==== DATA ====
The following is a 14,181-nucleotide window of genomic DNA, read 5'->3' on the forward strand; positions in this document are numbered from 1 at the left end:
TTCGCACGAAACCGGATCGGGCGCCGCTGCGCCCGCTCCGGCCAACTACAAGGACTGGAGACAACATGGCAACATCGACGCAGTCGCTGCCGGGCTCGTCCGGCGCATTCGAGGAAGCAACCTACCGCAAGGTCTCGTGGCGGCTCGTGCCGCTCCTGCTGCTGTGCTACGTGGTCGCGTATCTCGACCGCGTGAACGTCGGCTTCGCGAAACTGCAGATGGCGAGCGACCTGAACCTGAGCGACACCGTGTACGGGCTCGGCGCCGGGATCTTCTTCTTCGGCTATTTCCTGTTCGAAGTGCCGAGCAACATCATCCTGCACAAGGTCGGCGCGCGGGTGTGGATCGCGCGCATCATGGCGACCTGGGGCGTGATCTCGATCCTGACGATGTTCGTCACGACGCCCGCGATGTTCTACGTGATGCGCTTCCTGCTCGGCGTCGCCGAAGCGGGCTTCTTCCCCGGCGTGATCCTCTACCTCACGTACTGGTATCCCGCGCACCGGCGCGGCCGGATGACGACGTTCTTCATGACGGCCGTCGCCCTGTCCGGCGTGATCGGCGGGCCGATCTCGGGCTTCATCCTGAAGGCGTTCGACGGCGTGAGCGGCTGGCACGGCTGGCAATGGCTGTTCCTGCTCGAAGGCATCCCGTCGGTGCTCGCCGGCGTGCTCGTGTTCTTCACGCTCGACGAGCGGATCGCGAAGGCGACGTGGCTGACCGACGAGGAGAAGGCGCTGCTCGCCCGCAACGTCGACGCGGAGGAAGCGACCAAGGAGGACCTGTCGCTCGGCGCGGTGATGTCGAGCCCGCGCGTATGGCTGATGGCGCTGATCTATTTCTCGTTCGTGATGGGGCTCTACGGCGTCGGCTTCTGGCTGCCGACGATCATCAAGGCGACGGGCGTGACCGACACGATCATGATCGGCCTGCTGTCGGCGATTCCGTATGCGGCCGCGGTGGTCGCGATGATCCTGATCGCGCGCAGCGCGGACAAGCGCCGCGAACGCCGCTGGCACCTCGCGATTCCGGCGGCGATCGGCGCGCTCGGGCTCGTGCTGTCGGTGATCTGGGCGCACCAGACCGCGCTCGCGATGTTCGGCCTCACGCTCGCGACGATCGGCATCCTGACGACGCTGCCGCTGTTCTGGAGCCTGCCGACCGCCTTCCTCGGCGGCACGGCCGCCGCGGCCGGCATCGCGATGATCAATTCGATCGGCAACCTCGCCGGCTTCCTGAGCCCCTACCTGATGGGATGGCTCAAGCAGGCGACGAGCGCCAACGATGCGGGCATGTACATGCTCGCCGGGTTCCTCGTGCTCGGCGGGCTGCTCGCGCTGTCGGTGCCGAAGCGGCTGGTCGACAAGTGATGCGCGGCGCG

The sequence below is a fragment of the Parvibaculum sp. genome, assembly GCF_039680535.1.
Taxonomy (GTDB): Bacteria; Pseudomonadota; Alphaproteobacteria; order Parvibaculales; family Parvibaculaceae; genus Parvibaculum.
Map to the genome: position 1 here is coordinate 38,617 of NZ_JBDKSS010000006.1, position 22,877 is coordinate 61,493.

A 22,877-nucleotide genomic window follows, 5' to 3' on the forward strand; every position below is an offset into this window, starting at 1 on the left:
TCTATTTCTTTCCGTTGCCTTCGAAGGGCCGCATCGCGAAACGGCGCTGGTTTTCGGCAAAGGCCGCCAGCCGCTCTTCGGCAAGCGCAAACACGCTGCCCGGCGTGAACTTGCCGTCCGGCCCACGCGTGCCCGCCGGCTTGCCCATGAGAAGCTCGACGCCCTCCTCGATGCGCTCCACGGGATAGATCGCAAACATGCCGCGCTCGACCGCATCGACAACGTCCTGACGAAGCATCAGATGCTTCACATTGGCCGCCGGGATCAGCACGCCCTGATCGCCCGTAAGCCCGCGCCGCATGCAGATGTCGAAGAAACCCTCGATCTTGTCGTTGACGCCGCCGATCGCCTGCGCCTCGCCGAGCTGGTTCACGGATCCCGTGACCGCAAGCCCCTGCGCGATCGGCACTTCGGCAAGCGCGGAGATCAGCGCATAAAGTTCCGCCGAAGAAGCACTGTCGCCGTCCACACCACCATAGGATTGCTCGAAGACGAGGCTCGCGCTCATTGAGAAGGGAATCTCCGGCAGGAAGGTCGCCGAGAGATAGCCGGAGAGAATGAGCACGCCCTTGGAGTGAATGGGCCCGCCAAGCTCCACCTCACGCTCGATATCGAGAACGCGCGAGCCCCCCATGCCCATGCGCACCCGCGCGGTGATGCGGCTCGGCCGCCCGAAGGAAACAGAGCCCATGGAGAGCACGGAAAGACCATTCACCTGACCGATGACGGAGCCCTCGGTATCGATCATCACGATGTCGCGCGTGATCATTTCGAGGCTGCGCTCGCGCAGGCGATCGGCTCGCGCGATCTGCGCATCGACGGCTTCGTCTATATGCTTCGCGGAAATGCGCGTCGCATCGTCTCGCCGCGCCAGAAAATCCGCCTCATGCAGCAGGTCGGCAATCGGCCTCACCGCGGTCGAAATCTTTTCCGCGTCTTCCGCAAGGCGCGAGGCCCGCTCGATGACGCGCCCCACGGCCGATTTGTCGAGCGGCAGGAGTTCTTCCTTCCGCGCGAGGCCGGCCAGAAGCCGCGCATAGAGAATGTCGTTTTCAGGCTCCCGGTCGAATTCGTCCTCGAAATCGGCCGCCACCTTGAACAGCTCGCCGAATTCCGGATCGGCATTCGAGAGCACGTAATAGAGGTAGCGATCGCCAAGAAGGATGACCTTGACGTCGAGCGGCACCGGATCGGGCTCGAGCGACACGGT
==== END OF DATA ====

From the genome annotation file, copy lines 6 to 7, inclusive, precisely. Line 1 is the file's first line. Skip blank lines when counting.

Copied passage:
A 22,877-nucleotide genomic window follows, 5' to 3' on the forward strand; every position below is an offset into this window, starting at 1 on the left:
TCTATTTCTTTCCGTTGCCTTCGAAGGGCCGCATCGCGAAACGGCGCTGGTTTTCGGCAAAGGCCGCCAGCCGCTCTTCGGCAAGCGCAAACACGCTGCCCGGCGTGAACTTGCCGTCCGGCCCACGCGTGCCCGCCGGCTTGCCCATGAGAAGCTCGACGCCCTCCTCGATGCGCTCCACGGGATAGATCGCAAACATGCCGCGCTCGACCGCATCGACAACGTCCTGACGAAGCATCAGATGCTTCACATTGGCCGCCGGGATCAGCACGCCCTGATCGCCCGTAAGCCCGCGCCGCATGCAGATGTCGAAGAAACCCTCGATCTTGTCGTTGACGCCGCCGATCGCCTGCGCCTCGCCGAGCTGGTTCACGGATCCCGTGACCGCAAGCCCCTGCGCGATCGGCACTTCGGCAAGCGCGGAGATCAGCGCATAAAGTTCCGCCGAAGAAGCACTGTCGCCGTCCACACCACCATAGGATTGCTCGAAGACGAGGCTCGCGCTCATTGAGAAGGGAATCTCCGGCAGGAAGGTCGCCGAGAGATAGCCGGAGAGAATGAGCACGCCCTTGGAGTGAATGGGCCCGCCAAGCTCCACCTCACGCTCGATATCGAGAACGCGCGAGCCCCCCATGCCCATGCGCACCCGCGCGGTGATGCGGCTCGGCCGCCCGAAGGAAACAGAGCCCATGGAGAGCACGGAAAGACCATTCACCTGACCGATGACGGAGCCCTCGGTATCGATCATCACGATGTCGCGCGTGATCATTTCGAGGCTGCGCTCGCGCAGGCGATCGGCTCGCGCGATCTGCGCATCGACGGCTTCGTCTATATGCTTCGCGGAAATGCGCGTCGCATCGTCTCGCCGCGCCAGAAAATCCGCCTCATGCAGCAGGTCGGCAATCGGCCTCACCGCGGTCGAAATCTTTTCCGCGTCTTCCGCAAGGCGCGAGGCCCGCTCGATGACGCGCCCCACGGCCGATTTGTCGAGCGGCAGGAGTTCTTCCTTCCGCGCGAGGCCGGCCAGAAGCCGCGCATAGAGAATGTCGTTTTCAGGCTCCCGGTCGAATTCGTCCTCGAAATCGGCCGCCACCTTGAACAGCTCGCCGAATTCCGGATCGGCATTCGAGAGCACGTAATAGAGGTAGCGATCGCCAAGAAGGATGACCTTGACGTCGAGCGGCACCGGATCGGGCTCGAGCGACACGGT